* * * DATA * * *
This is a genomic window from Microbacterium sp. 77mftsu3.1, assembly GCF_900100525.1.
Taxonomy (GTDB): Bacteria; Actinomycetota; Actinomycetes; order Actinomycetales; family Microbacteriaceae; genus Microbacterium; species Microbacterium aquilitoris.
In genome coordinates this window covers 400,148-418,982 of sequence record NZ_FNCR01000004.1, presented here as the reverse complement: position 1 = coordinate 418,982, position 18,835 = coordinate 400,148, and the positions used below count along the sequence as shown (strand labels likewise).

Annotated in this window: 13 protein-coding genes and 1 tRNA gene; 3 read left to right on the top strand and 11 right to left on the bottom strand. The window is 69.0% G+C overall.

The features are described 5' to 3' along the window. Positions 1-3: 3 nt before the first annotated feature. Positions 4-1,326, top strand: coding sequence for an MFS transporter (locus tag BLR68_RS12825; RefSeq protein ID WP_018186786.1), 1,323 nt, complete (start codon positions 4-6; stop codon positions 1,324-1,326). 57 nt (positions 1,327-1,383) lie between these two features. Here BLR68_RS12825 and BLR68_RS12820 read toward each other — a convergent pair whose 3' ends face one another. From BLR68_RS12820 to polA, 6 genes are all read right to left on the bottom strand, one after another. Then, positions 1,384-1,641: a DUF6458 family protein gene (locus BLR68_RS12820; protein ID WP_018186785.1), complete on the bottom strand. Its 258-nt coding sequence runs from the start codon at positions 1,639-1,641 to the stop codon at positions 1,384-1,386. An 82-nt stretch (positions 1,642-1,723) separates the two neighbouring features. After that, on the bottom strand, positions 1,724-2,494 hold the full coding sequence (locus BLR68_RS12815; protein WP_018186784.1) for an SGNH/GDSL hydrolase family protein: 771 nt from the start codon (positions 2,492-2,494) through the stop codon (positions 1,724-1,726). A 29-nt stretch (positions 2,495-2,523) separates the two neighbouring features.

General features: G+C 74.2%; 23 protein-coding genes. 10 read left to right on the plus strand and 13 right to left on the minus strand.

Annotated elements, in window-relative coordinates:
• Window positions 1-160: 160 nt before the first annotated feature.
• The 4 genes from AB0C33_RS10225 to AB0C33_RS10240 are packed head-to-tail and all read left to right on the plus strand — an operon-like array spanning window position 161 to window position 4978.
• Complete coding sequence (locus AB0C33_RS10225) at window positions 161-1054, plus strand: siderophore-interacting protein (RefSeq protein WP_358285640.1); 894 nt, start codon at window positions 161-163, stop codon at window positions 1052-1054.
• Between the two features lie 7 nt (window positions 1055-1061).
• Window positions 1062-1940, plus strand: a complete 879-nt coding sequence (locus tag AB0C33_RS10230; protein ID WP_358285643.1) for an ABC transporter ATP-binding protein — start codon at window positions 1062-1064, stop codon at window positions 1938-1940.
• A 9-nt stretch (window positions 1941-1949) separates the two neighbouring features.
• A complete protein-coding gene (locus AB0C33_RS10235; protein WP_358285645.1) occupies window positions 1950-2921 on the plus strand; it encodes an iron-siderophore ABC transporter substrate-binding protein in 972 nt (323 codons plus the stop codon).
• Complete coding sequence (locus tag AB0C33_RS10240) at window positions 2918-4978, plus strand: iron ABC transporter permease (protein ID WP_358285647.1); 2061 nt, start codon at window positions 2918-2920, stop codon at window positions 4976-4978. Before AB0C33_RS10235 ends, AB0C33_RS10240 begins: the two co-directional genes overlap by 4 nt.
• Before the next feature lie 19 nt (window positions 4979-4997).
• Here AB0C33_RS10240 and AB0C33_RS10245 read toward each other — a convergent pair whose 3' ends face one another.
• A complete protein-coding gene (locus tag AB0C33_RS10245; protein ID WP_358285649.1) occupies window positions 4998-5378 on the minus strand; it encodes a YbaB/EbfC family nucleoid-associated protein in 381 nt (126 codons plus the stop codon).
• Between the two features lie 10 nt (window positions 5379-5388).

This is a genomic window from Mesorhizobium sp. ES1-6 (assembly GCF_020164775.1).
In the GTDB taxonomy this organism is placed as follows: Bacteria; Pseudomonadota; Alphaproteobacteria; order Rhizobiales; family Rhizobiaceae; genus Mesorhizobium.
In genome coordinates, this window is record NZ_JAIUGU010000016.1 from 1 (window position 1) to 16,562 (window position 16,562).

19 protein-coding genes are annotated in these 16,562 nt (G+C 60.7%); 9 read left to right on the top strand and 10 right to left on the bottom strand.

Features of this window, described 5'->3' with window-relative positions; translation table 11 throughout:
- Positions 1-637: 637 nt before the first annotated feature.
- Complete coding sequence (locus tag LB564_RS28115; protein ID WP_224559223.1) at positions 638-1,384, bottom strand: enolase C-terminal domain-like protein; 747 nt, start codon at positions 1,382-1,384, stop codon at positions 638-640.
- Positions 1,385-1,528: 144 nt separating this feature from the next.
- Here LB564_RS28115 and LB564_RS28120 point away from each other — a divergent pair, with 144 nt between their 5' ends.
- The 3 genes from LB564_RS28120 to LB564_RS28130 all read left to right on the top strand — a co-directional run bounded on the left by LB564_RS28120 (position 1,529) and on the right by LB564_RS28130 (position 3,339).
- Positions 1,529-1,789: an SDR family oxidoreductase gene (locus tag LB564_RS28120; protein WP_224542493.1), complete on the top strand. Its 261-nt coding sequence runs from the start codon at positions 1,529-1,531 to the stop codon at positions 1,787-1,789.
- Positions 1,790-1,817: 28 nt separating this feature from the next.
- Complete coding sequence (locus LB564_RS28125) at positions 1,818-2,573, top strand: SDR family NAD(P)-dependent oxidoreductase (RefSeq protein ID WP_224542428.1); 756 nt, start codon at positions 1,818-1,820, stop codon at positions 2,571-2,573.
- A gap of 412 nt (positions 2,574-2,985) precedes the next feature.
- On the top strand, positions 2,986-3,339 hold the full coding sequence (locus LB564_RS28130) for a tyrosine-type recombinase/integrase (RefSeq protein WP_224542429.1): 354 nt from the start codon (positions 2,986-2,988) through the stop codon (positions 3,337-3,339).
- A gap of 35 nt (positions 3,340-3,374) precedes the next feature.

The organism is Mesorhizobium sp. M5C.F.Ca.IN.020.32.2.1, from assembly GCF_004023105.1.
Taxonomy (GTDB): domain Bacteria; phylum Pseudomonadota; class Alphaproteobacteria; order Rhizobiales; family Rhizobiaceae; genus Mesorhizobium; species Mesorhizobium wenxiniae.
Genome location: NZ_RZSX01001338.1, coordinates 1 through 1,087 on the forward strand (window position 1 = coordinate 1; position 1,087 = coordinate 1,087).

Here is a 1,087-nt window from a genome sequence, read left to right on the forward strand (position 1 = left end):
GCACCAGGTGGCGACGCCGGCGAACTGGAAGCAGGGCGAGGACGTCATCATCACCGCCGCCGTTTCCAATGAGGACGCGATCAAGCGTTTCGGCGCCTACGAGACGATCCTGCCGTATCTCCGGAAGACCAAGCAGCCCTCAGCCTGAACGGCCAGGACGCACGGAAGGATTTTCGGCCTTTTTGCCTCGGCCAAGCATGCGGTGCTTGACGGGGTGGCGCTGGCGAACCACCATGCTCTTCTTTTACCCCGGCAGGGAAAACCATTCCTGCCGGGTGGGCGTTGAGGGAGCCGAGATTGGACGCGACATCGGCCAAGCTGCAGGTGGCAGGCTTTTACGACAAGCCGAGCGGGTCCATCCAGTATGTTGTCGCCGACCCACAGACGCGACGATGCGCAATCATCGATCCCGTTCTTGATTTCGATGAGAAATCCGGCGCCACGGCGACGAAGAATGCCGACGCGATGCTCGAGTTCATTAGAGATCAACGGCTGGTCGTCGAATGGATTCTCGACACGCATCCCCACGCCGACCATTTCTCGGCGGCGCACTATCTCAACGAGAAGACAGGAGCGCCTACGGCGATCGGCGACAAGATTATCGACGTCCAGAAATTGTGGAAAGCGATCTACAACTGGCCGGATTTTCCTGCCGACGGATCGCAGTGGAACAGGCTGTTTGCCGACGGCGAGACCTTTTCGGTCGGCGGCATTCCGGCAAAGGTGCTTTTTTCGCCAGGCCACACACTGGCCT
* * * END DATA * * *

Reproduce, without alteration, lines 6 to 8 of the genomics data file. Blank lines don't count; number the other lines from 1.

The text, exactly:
General features: G+C 74.2%; 23 protein-coding genes. 10 read left to right on the plus strand and 13 right to left on the minus strand.

Annotated elements, in window-relative coordinates:
• Window positions 1-160: 160 nt before the first annotated feature.